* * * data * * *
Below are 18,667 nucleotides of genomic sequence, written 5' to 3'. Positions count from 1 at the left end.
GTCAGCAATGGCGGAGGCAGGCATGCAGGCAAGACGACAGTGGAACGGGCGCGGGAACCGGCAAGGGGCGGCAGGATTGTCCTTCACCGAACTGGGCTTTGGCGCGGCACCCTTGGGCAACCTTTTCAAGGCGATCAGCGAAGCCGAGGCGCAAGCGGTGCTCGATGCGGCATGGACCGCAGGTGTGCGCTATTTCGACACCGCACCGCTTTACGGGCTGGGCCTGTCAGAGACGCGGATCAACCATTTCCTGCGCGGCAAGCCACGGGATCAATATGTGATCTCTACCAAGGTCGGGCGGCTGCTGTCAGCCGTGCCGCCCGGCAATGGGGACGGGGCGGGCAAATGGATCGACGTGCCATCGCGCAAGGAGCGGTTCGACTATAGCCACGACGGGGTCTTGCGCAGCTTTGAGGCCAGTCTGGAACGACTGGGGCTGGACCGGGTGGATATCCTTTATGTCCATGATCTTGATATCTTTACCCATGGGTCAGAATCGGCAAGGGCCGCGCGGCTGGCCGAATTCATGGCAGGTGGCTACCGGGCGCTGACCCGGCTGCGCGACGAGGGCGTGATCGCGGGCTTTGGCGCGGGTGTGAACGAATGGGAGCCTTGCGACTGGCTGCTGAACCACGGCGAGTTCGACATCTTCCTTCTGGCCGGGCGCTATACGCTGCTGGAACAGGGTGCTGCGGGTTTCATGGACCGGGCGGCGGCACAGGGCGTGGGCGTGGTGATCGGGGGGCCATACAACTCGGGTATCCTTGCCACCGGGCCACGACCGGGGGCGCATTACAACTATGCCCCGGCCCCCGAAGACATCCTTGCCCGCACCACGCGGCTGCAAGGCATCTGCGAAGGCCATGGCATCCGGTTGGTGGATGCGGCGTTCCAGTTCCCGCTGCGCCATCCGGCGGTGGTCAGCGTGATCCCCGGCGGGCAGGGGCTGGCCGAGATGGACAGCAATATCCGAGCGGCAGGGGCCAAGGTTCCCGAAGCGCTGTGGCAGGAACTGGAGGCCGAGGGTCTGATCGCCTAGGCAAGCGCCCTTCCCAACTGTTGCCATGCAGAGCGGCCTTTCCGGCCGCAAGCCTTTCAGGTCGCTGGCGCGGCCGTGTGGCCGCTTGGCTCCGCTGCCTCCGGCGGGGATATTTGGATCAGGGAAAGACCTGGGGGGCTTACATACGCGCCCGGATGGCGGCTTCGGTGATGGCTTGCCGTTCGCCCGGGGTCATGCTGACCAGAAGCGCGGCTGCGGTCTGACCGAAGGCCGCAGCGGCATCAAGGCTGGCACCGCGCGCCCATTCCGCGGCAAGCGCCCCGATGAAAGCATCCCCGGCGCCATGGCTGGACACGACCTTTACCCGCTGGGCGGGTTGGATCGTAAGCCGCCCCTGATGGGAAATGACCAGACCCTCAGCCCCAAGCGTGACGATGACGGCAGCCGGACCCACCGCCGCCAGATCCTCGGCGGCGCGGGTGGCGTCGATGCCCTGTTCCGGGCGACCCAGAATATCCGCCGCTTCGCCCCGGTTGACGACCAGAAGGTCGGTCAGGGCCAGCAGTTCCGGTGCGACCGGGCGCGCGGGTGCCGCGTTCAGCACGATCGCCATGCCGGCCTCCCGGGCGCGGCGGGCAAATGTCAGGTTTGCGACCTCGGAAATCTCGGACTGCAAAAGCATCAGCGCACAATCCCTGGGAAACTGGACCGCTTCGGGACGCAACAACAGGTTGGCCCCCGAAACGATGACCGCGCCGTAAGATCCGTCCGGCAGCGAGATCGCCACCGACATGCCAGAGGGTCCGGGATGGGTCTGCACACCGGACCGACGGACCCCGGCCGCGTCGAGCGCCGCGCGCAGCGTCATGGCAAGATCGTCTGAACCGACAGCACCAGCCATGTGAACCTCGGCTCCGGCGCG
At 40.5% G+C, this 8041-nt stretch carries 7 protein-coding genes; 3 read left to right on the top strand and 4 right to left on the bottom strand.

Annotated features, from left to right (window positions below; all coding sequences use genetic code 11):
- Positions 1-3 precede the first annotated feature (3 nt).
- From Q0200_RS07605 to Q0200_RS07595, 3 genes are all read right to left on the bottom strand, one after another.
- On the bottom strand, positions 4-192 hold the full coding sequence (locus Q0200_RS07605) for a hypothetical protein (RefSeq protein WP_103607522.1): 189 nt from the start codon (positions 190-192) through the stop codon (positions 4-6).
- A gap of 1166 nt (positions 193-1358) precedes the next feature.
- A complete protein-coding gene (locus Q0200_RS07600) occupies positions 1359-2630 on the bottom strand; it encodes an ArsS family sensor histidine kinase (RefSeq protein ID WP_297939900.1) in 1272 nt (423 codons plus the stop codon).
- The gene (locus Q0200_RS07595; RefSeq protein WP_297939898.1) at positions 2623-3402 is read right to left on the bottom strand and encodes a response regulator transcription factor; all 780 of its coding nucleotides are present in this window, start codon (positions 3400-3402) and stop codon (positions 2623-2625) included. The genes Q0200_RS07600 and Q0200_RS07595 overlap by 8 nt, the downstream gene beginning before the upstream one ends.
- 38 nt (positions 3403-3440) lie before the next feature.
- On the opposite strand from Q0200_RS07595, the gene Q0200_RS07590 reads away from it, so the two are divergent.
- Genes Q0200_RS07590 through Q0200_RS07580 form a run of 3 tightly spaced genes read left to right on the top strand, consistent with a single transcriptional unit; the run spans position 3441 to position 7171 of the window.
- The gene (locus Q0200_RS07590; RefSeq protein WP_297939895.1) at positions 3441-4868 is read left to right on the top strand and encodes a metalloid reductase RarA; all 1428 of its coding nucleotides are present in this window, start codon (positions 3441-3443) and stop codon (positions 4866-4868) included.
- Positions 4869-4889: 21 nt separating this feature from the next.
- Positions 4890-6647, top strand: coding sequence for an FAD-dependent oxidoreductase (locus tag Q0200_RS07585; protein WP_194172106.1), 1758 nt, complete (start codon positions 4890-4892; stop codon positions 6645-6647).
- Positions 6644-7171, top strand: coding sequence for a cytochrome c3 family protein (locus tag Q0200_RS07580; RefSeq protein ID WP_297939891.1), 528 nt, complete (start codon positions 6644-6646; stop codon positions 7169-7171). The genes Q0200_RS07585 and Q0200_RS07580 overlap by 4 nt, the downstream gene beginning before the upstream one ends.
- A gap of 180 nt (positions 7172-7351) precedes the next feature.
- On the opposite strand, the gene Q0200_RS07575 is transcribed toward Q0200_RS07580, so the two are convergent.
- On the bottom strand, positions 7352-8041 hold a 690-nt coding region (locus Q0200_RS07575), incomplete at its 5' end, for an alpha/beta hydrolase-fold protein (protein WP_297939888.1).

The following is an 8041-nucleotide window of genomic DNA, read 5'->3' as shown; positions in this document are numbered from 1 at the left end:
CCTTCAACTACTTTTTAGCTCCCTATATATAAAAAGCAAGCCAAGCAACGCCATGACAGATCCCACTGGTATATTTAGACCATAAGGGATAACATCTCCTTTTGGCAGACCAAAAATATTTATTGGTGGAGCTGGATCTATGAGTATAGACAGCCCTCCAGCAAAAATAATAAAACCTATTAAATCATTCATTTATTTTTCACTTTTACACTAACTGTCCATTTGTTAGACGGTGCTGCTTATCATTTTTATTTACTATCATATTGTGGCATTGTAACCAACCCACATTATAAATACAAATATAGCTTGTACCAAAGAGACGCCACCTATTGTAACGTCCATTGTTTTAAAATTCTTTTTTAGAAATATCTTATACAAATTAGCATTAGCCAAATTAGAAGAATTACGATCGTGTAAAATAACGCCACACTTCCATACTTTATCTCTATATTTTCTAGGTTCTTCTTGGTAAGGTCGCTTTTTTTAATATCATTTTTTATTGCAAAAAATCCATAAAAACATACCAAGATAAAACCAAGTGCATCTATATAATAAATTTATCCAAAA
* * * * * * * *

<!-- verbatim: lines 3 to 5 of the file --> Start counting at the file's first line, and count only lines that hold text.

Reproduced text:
At 40.5% G+C, this 8041-nt stretch carries 7 protein-coding genes; 3 read left to right on the top strand and 4 right to left on the bottom strand.

Annotated features, from left to right (window positions below; all coding sequences use genetic code 11):
- Positions 1-3 precede the first annotated feature (3 nt).